The number of companies that have implemented some version of an accelerated underwriting (AUW) program has increased significantly in the last few years.
Whether your company is among those who successfully developed an AUW program or is still planning or considering one, congratulations! This is a monumental accomplishment for any organization.
The implementation of an AUW program requires a significant amount of time, research, resources and training. It is likely your company had to navigate multiple hurdles and roadblocks in order to bring your AUW product to market.
However, this is the just the beginning.
The success of any AUW program is highly dependent on routine monitoring and detailed reporting analysis. Due to the relative infancy of accelerated underwriting, it is premature for any credible mortality data to be available and, therefore, frequent monitoring is paramount to identify any gaps in the program or concerning trends.
The SOA estimates it will require anywhere from two to 10 years, perhaps even longer, before credible mortality data become available. As a result, monitoring AUW programs is vital to mitigating the risk of higher-than-expected mortality, particularly in the beginning stages as AUW programs continue to evolve.
Monitoring provides an opportunity and the ability to modify existing rules, update guidelines and eligibility requirements, evaluate the effectiveness of data sources and fill/close potential gaps in your program should they arise. Monitoring provides opportunities to discover potential training needs for both agents and underwriters.
In addition, reinsurance pool members rely on companies to provide detailed reporting of their AUW results in order to validate the original pricing assumptions. The more information and verifiable data that is shared with your reinsurance partners, the greater the overall comfort level reinsurers will have with your AUW program.
Figure 1 - Most companies currently use more than one monitoring technique to evaluate teh accuracy of their AUW program.
Multiple pre- and post-issue monitoring techniques exist including (but not limited to) Random Hold Out (RHO), Post-issue APS, RX Recheck and MIB Plan F. Most companies currently employ more than one technique to evaluate the accuracy of their AUW programs.
Random Hold Out (RHO) is a process in which the company elects to put an applicant, who has otherwise qualified to have underwriting requirements waived via AUW, through the full underwriting process. This method may reveal what could be missing in the absence of fluids.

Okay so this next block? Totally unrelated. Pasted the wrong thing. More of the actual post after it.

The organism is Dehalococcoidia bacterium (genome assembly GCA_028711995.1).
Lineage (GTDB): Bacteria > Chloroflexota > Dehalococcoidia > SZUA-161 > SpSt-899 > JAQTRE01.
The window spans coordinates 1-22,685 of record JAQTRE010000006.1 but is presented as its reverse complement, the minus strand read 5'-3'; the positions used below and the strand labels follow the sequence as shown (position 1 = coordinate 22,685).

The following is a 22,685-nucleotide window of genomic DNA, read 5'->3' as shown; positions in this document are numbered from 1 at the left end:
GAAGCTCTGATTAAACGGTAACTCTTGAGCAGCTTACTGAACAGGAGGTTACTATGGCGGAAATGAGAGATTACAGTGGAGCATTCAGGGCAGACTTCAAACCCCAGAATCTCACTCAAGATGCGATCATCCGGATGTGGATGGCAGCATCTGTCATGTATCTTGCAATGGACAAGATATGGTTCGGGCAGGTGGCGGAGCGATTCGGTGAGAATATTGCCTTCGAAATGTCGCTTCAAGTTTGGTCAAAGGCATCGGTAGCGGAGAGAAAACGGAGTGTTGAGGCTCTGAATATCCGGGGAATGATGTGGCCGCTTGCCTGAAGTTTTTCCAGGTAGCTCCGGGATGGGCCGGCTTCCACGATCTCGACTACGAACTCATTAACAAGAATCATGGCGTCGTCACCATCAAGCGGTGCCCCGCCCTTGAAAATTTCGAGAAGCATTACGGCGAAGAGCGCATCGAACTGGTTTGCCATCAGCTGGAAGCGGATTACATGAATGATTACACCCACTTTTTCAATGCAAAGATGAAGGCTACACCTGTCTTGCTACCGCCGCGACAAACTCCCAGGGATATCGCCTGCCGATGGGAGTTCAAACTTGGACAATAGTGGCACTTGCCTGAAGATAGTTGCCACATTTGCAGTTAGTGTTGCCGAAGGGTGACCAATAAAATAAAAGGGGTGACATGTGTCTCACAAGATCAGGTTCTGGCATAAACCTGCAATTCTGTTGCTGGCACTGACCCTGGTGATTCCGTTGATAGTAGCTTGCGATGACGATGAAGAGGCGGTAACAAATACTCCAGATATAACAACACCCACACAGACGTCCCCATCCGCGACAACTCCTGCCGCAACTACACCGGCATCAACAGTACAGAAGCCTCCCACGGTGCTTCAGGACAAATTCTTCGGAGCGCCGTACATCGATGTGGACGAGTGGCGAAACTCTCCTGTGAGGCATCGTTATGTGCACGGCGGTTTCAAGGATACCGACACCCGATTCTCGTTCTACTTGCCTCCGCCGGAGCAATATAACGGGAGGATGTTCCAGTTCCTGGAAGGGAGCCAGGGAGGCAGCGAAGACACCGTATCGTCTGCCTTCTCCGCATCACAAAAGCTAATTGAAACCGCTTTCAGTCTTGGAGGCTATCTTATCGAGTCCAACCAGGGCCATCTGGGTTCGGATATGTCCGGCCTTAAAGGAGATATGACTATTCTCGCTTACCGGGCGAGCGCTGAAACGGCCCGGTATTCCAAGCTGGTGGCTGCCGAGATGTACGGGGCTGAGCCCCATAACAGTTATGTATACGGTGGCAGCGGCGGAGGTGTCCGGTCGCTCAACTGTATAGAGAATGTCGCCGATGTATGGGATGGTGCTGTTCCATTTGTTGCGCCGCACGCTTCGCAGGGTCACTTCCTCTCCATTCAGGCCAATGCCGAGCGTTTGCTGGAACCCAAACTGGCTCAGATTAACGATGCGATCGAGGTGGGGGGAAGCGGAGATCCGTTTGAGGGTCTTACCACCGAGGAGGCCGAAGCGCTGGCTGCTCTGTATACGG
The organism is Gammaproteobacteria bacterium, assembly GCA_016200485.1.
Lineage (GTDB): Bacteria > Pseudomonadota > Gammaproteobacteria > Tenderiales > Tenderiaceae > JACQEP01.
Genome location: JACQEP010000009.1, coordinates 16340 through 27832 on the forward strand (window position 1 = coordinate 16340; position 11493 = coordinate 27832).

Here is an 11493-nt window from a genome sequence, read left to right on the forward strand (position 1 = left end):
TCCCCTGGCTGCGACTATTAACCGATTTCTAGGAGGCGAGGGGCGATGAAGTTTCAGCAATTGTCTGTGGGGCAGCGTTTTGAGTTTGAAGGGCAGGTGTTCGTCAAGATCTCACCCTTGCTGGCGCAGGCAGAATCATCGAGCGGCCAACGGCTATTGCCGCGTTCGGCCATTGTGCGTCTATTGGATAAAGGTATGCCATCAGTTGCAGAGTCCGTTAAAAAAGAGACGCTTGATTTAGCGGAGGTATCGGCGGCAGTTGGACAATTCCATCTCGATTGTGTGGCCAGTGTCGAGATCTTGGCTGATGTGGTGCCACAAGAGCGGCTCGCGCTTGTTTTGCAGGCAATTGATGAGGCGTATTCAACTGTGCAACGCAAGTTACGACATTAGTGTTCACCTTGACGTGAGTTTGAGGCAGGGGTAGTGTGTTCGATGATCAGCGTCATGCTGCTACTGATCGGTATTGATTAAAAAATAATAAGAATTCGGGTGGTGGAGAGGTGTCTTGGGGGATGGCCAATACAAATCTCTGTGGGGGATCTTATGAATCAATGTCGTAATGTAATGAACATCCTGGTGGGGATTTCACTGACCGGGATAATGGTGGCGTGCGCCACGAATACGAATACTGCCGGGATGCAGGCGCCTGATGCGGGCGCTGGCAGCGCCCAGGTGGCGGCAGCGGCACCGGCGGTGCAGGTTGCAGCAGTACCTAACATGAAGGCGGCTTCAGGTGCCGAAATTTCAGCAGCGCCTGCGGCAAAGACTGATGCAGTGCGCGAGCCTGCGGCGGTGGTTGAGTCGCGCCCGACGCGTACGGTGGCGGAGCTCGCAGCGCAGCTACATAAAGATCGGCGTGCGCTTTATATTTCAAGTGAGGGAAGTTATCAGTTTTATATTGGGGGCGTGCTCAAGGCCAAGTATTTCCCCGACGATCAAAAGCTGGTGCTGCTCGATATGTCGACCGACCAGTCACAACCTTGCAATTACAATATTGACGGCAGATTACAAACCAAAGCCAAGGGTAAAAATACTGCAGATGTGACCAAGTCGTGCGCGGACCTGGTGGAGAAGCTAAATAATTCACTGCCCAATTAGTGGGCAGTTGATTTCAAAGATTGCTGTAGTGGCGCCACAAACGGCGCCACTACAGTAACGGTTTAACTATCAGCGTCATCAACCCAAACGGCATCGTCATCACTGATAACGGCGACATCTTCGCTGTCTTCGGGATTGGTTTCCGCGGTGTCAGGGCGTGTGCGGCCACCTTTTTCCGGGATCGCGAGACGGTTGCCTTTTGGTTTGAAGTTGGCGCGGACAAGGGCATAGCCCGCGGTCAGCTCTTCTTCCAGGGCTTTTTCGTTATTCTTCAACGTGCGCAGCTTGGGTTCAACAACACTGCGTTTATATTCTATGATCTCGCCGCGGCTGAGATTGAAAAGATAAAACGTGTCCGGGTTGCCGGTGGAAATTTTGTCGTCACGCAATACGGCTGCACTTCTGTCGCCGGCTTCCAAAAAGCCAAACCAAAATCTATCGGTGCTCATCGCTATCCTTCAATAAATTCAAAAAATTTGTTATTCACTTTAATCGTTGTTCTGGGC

Not surprisingly, RHO is often unpopular with agents who may be selling the AUW concept to a prospective client without explaining the potential hold out for full underwriting review. Agents may be uninformed of the process or simply be setting high expectations without full disclosure.
The percentage of RHOs varies by company but is typically between 5% and 10%. Some companies may also elect to have a much higher hold out percentage at the launch of their AUW program and adjust downward once they have developed a level of comfort and determined that results align with their initial expectations and assumptions.
Note, a higher percentage or number of random holdouts permits companies to obtain and validate results much faster. Companies are able to react more quickly and make modifications to their program much sooner if needed.
RHO provides a “sentinel effect” when the agent and applicant are aware they may be selected for further underwriting evaluation. Tracking the percentage of RHOs and at what stage in the AUW process an applicant withdraws their application may provide insight into potential anti-selective behavior.
Figure 2 - Confusion Matrix
Cells shaded in red denote areas where the random holdout identified new information resulting in a worse class/decision. Tobacco misclassifications, Substandard and Decline/Postponed outcomes in the RHO/Post-Issue APS results are the most concerning and would have the largest impact to mortality slippage.